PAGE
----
Under ordinary conditions this X-Y chromosome lies near the center of the spindle along with the other small chromosomes, so that it is not readily seen unless the spindle is cut in two so as to expose it to view, or else when it divides earlier than the tetrads. In either of these events it will be recognized at once. The earliest stage in which I have certainly identiﬁed the X-Y element (in the ﬁrst maturation division) is shown in ﬁgures 9 and 10. Even at this relatively early period, the unequal components are clearly seen. In ﬁgures 19, 20, 21, 24, and 26 its typical form, as observed in spindles, is shown. In ﬁgures 17 and 18 (white), and 25 to '30 (negro), also text ﬁgure b, D, the behavior of the two components (X- and Y-elements) when they divide early is clearly indicated. The X—component goes to one pole of the cell while the Y-element goes to the other.
When the X-Y chromosomes separate at the same time that the tetrads divide, their distribution cannot be determined, but there is no reason for believing that it would be different from what is seen in the cells represented in ﬁgures 24 to 30. I have never observed the late separation of the X-Y components in any of my material as I was able to do in the opossum.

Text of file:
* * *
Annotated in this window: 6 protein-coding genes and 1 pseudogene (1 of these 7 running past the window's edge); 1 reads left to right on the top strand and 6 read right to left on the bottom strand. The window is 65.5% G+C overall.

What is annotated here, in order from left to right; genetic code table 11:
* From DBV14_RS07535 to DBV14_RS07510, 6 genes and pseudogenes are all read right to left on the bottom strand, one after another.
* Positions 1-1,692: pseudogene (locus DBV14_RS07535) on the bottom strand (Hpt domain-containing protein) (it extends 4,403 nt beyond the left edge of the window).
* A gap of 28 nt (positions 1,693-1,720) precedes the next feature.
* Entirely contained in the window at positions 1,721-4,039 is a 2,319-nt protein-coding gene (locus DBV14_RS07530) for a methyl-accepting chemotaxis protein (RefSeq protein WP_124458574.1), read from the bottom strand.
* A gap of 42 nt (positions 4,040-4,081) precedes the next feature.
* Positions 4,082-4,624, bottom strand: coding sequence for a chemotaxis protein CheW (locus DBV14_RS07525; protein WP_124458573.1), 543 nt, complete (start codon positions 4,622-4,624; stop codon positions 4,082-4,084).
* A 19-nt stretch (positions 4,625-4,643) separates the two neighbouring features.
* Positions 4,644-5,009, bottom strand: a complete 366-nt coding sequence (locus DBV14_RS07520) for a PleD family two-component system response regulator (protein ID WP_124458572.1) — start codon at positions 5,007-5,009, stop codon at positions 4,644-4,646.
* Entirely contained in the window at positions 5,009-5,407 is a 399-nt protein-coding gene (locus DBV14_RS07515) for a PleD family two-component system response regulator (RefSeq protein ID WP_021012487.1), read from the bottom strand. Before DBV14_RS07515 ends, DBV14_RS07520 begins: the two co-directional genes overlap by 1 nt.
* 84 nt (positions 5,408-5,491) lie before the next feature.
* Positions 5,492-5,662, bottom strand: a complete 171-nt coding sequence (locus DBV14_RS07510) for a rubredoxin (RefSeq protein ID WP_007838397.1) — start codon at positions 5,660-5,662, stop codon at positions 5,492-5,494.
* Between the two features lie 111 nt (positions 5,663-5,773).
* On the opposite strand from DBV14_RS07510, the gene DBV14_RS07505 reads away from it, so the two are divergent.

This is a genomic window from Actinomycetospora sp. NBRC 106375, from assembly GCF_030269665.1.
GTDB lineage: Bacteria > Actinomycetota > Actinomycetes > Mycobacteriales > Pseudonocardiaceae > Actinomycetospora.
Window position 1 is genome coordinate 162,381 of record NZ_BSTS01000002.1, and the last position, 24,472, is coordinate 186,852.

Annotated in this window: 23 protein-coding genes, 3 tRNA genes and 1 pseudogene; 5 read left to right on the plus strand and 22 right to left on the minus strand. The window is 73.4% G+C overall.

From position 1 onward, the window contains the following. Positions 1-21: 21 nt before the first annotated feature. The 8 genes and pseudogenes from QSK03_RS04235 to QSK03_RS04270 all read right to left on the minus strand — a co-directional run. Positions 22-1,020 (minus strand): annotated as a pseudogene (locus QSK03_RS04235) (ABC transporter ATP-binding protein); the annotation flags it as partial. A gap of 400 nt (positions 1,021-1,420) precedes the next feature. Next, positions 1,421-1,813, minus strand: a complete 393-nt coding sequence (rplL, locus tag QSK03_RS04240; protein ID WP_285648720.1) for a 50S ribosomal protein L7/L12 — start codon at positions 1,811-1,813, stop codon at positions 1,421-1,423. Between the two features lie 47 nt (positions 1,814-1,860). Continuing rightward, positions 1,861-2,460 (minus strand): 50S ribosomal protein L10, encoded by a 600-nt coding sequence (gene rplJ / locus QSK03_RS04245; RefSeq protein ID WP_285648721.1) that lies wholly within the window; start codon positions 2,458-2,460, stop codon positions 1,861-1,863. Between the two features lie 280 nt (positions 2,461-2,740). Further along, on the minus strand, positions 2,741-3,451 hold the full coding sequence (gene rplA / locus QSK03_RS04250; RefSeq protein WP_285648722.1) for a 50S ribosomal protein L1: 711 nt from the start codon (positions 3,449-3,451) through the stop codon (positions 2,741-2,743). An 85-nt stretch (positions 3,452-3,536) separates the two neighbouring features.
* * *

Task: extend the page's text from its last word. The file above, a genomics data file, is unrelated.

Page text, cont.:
With the exception of ﬁgures 17 and 18, all of the cells illustrated in ﬁgures 9 to 30 were found in negro testes. The white material was not so favorable for study because of a scarcity of division ﬁgures, and also because of the preservation. However, the X-Y chromosome has been found repeatedly; its morphology and behavior are the same in the white man as in the negro (ﬁgs. 17 and 18).
The peculiar heavy thread which unites the two components of the X-Y chromosome is a very conspicuous element in many cells. The meaning of the thickening or knots as seen in ﬁgures 19, 26, and 30 is unknown, and the nature of the thread is not understood. Occasionally in late telophase stages a heavy ﬁber with knots has been observed lagging behind in the spindle (text ﬁg. b, C). This would appear to be the same structure which connected the X-Y chromosomes, but this has not been demonstrated.